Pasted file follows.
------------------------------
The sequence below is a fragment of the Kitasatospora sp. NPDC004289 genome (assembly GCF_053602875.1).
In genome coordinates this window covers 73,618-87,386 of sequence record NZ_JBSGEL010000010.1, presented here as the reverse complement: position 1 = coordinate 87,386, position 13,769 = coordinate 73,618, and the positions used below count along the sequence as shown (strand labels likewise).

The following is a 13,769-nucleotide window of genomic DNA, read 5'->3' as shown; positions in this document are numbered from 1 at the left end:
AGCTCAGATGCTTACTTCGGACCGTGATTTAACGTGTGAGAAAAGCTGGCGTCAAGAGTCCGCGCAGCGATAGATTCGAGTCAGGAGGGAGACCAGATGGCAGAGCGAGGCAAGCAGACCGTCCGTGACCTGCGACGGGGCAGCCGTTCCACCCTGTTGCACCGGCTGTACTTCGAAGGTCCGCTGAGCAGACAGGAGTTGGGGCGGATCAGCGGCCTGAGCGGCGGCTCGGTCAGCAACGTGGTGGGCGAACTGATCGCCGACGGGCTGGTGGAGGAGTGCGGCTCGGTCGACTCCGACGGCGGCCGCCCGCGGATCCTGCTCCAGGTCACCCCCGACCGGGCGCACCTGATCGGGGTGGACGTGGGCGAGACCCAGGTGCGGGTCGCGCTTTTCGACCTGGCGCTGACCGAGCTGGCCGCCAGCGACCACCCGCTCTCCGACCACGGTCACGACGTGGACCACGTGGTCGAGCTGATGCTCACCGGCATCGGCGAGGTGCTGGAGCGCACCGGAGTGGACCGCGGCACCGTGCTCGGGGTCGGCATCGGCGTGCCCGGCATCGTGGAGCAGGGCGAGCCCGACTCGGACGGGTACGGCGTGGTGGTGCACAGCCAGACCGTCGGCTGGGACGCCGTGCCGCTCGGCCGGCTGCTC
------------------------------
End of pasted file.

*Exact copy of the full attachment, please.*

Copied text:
The sequence below is a fragment of the Kitasatospora sp. NPDC004289 genome (assembly GCF_053602875.1).
In genome coordinates this window covers 73,618-87,386 of sequence record NZ_JBSGEL010000010.1, presented here as the reverse complement: position 1 = coordinate 87,386, position 13,769 = coordinate 73,618, and the positions used below count along the sequence as shown (strand labels likewise).

The following is a 13,769-nucleotide window of genomic DNA, read 5'->3' as shown; positions in this document are numbered from 1 at the left end:
AGCTCAGATGCTTACTTCGGACCGTGATTTAACGTGTGAGAAAAGCTGGCGTCAAGAGTCCGCGCAGCGATAGATTCGAGTCAGGAGGGAGACCAGATGGCAGAGCGAGGCAAGCAGACCGTCCGTGACCTGCGACGGGGCAGCCGTTCCACCCTGTTGCACCGGCTGTACTTCGAAGGTCCGCTGAGCAGACAGGAGTTGGGGCGGATCAGCGGCCTGAGCGGCGGCTCGGTCAGCAACGTGGTGGGCGAACTGATCGCCGACGGGCTGGTGGAGGAGTGCGGCTCGGTCGACTCCGACGGCGGCCGCCCGCGGATCCTGCTCCAGGTCACCCCCGACCGGGCGCACCTGATCGGGGTGGACGTGGGCGAGACCCAGGTGCGGGTCGCGCTTTTCGACCTGGCGCTGACCGAGCTGGCCGCCAGCGACCACCCGCTCTCCGACCACGGTCACGACGTGGACCACGTGGTCGAGCTGATGCTCACCGGCATCGGCGAGGTGCTGGAGCGCACCGGAGTGGACCGCGGCACCGTGCTCGGGGTCGGCATCGGCGTGCCCGGCATCGTGGAGCAGGGCGAGCCCGACTCGGACGGGTACGGCGTGGTGGTGCACAGCCAGACCGTCGGCTGGGACGCCGTGCCGCTCGGCCGGCTGCTC